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Adding a new video card.. help?

Discussion in 'Hardware' started by refinedandroid, Jan 19, 2008.

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  1. refinedandroid

    refinedandroid Thread Starter

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    Okay, so I just got a new computer, this one:

    http://www.walmart.com/catalog/product.do?product_id=7810486

    I'd like to upgrade by adding the max amount of memory and a new video card - probably this one, http://www.tigerdirect.com/applicat...812&SRCCODE=PRICEGRABBER&CMP=OTC-PRICEGRABBER

    Thing is, I'm not sure if the power supply can take it - I'm kind of a newb to this stuff. Is there any way you guys could tell me what my power supply is and if I'll need another one?

    Thanks in advance.. I really appreciate any help.
     
  2. Elvandil

    Elvandil

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    Look at the sticker on it and see how many watts it is.

    But if you even need to ask, you probably ought to get a better one. Even if it barely supports the card, you may want to add other things later.
     
  3. refinedandroid

    refinedandroid Thread Starter

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    I'm not sure because I don't know what kind of power supply it came with. I was hoping I could find out without opening the case? But I guess not..

    Thanks for the help!
     
  4. Alex Ethridge

    Alex Ethridge

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    There are no specifications on the power supply at that site so I cannot help you on the wattage; but, I can tell you the power supply in Dell systems are usually proprietary and don't have the same bolt pattern or size that will allow you to use a "generic" supply.

    I'm sure I will get flak for this; but, I would not buy any system with Vista on it. I run a service business and I can tell you my Vista customers are paying, on average, twice as much as users of 2000 and XP to get the same configuration work done simply because Vista has put in so much security as to make service very difficult. Read on.

    It isn't often a major publication will come out with a bold statement that a product from a worldwide-leading company is just plain bad; but, PC World, the world's second largest PC publication, did just that last month. They call it the number-one biggest tech disappointment of 2007. Here's a link to the article:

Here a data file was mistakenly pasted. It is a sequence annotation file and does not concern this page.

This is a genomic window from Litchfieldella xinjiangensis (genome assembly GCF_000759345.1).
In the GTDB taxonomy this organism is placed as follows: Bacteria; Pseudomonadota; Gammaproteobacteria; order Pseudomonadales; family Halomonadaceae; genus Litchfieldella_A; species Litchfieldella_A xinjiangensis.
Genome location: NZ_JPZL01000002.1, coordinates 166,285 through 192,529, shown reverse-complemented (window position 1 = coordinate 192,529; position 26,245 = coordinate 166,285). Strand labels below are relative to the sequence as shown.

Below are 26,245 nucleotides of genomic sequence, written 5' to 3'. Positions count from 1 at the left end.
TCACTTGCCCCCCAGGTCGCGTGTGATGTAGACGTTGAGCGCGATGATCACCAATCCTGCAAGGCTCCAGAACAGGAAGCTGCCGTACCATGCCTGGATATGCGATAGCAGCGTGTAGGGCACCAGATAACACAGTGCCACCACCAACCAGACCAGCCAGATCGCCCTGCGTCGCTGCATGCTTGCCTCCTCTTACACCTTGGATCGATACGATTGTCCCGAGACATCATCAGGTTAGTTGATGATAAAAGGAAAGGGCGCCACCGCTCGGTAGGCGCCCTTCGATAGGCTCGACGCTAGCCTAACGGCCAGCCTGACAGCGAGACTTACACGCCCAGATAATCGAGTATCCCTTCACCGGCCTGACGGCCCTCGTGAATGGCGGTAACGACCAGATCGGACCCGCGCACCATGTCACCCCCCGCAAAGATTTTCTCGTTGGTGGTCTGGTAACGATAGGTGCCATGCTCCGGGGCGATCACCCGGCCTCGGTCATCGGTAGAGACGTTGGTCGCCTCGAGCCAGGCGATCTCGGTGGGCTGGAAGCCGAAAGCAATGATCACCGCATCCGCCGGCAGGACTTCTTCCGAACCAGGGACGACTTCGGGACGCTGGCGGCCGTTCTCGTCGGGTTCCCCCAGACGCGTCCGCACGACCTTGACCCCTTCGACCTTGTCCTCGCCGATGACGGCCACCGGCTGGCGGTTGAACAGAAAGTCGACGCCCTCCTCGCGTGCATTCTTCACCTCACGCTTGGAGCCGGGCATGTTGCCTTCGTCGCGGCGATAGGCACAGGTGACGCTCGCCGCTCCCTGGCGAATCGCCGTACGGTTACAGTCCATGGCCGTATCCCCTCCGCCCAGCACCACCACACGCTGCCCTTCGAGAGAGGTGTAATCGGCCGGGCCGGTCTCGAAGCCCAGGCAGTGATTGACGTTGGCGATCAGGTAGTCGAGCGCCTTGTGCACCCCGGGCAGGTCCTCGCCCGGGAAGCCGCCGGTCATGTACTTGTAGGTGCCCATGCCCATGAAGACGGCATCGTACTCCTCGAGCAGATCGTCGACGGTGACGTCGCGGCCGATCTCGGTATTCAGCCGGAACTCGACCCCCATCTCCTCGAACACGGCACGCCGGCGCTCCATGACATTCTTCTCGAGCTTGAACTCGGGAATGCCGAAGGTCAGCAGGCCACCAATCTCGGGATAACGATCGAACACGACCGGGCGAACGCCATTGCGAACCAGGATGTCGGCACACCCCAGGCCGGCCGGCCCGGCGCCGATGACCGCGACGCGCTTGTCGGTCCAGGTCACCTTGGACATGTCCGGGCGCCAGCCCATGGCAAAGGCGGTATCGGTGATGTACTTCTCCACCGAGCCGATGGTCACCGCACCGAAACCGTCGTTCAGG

http://www.pcworld.com/article/id,140583-page,5-c,techindustrytrends/article.html

    Also, wide surveys are being taken and nationwide, 90% of IT managers do not see Vista as an "upgrade" and are intending to skip over it and wait for whatever comes next.

    I'm not telling you to return the computer; I'm just telling you I would not want vista. I just think people should have all the informatiuon they can get before making a big decision.

    You can get Windows XP on any Dell, HP or Compaq system by ordering from their on-line business division.
     
  5. refinedandroid

    refinedandroid Thread Starter

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    Oh, I know. I hate Vista and I've only had the computer for a few days. I do have a Windows XP disc - I could get XP installed and be rid of Vista, right?

    In any case, does that mean I'll have to buy a special "Dell" power supply for the computer? x_x I'd really like a new video card for it, the graphics aren't too good. I only play a few games, nothing more graphic intensive than WoW or The Sims 2, but still..
     
  6. Rich-M

    Rich-M

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    Newer Dells can usually take any commercial psu, it's only the older ones that had the proprietary issue.
     
  7. Alex Ethridge

    Alex Ethridge

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    You'll just have to check the size, shape and bolt pattern to know if it is standard. If it is, you'll have a lot more choices and at better prices. There are some aftermarket companies that offer supplies for proprietary systems. The best way to tell might be to take the supply to a local repair center and ask them to tell you.

    Important: Beware of cheap power supplies. In some cases they don't supply even half the wattage they tout and can cause multiple imitations of various problems where only very experienced techs would suspect the supply. You will not, in my opinion, find any good supply under about $55. The ones I use in my systems all cost between $60 and $90, and I'm not a gamer. All my current supplies are Antec.

    When I learned the difference between good and poor-quality supplies, about 90% of my computer problems just vanished. A poor supply can even kill a main board.

    There are some systems that are sold with what I would call a shallow area for the supply, meaning the distance between the back of the CD/DVD drives and the back of the case is short and will require a shorter-than-average depth supply. Be sure you consider that when getting your replacement. Also, I've seen some Dell systems with proprietary connections on the motherboard, requiring a Dell exact replacement. But, that is rare.
     
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